While Hittites lived inland and had no iron, the sea trading ports of Lycea grew. Cities populated by thousands living on trade off the agriculture bounty from the hinterland. So Persians invade, Alexander the Great passed and secured links and Persians came back and went. Cretian pirates took over, and fearing defeat burnt all their women and children in the Temple at Olympos, but Lycea, and so Olympos, slowly absorbed the Hellenic writing, and architecture but not political hegemony from the Greeks and later the Romans.
The Lycean league, a league of city states along the Anatolian coast with richness and opulence. Unlike the Greeks they did not war, and their systems were studied by the Americans 1000’s of years later for their own constitution. Pamphylia was larger than Olympos, but all writing suggest our city was still a city of beauty and wealth and richness. Its tombs attest to the wealth of its trading citizens, in an age when corn, for armies to march on, grew like gold in the terraced hills and high plateaus behind the mountains. One look at Bridge street, paved and lined with shops, shows how rich its market place was.Today the Turks have agriculture and water but long for oil, but back then they were the richest country in the known world.
Olympos, so small it has been largely ignored as historically insignificant is slowly coming out of the ground. Its amphitheatre suggests a city of 5000, with continuous history of over 1000 years. It still has a bishops see in the catholic church, on paper at least. Vespasian came here, and Marcus Aurelius, Julius Caesar and the well travelled Hadrian. Records show it had the top ranking number of votes in the Lycean league of cities, three votes was the same as Pamphylia. And all writers spoke of its beauty and opulence, so was it all just from trading in wheat?
Imagine a city hidden between two rocky outcrops of rock where a river neck squeezes itself into the sea. The big ships have to wait outside as barges enter between two narrow cliffs and castle defences. A traveller would see tall white limestone buildings all along the harbour front, built up alongside the river banks. A three span bridge arches over the river where the barges go under and then queue to load up from the grain stores. The river is lower today than in ancient times, but the harbour front still runs long the lower river. The Agora is three stories high of glistening white, next to it the traveller can see the Temple of Nitto, the Lycean god, who later made way for the Greek pantheon. If they disembarked and walked over the bridge they could buy goods from the shops and go to the baths, all on paved streets of white. Listening to the debates of the town in the theatre a traveller could then pay respects to the dead, who were buried in tombs within the city walls, close to the business areas. Keeping ones ancestors close is so different to Greeks and Romans who bury them on the outside of their cities. Lycea is different, a syncretic mix of cultures and a place where emperors came to find the meaning of life.
For not only was it a glistening white city built on the wealth of wheat, and fantastically protected by its natural harbour walls of mountains and sea cliffs, but it was a religious city close to the home of the gods. Mount Olympos can be seen by any of the ships hanging majestically in the air at 8000 feet above the sea, of over 20 classical Olympus mountains though the city had a greater claim. Sailors and philosophers, emperors and priests would sail and look at night, peering in to the dark hinterland of Lycea and see the amazing sight of the Chimera flames leaping of the mountain side just outside the city. Proof of a religious home for the gods near by. A dragon of course is imprisoned there, caught with the help of Pegasus and a hapless princeling. So rich were the philosophers of Olympos that their tombs were the best in town as the great and good visited to find out the meaning of life. Alkestis died a wealthy man, which cant be said for many academics, even if he only passed on the gossip found in the great journey of the Aeneid.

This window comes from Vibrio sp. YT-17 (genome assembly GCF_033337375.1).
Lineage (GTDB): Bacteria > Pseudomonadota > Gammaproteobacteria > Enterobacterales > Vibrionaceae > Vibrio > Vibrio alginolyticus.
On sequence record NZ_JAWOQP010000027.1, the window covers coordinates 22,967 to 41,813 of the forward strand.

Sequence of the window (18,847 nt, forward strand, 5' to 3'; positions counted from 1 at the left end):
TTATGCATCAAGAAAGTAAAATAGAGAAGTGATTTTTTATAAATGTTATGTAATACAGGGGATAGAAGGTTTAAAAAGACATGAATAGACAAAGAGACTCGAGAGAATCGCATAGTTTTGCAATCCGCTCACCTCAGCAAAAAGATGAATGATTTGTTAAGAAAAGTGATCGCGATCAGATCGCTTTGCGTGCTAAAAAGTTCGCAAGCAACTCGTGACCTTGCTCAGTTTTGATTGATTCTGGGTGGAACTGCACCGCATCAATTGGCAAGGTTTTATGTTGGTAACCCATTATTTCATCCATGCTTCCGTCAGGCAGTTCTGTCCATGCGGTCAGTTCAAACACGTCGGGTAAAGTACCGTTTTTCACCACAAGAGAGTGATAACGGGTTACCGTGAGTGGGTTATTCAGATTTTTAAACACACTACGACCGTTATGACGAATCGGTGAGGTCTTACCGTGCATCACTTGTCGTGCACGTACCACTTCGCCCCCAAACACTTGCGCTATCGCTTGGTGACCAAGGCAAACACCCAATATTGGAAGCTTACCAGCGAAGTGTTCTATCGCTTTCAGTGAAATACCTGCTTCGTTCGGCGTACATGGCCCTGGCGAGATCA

So from the Lycean god Nitto, to the Hellenic choices and then Romans. No one invaded as the trading city shared its wealth and access to the power of the gods. Signs of Mithrail and Zoroastrians from Persia, which was the cult of the roman legions, soon morphed in to the early Christianity, perhaps on its way to Constantinople rather than after the emperor’s decree. The latest remains to be uncovered was not just the later bishops palace and church, but a full cathedral complex of the early 4th century, the largest in Christendom. The power of god was still strong in Olympos despite the decline in the city. The bridge no longer lead to a gleaming theatre and Vespasion’s baths as pirates and trade declined and that half of the city was abandoned. But the city a traveller would find was still impressive, impressive enough the Genoese to invest in defending it as a wealthy trading post till abandoned in the mid 16th century.
With God and mammon on its side Olympos is being rediscovered as an important early Christian sight, important Roman/Hellenic sight, and the religious center of the Lycean league of cities.
We leave from the beach to visit the flames on the Chimera, but I see behind me a renaissance painting of a ship waiting outside a harbour. In the distance part ruins of white buildings lie along side a river teeming with barges. Men in robes with writing equipment count the barges, load the goods and haggle in the Agora, gleaming in the sun while the other temples have people at prayer, taking their offerings. Craggy cliffs and creeping twines hang above the city just waiting patiently to silently re invade once God and Mammon sleep. I have seen the painting, but cant quite remember where.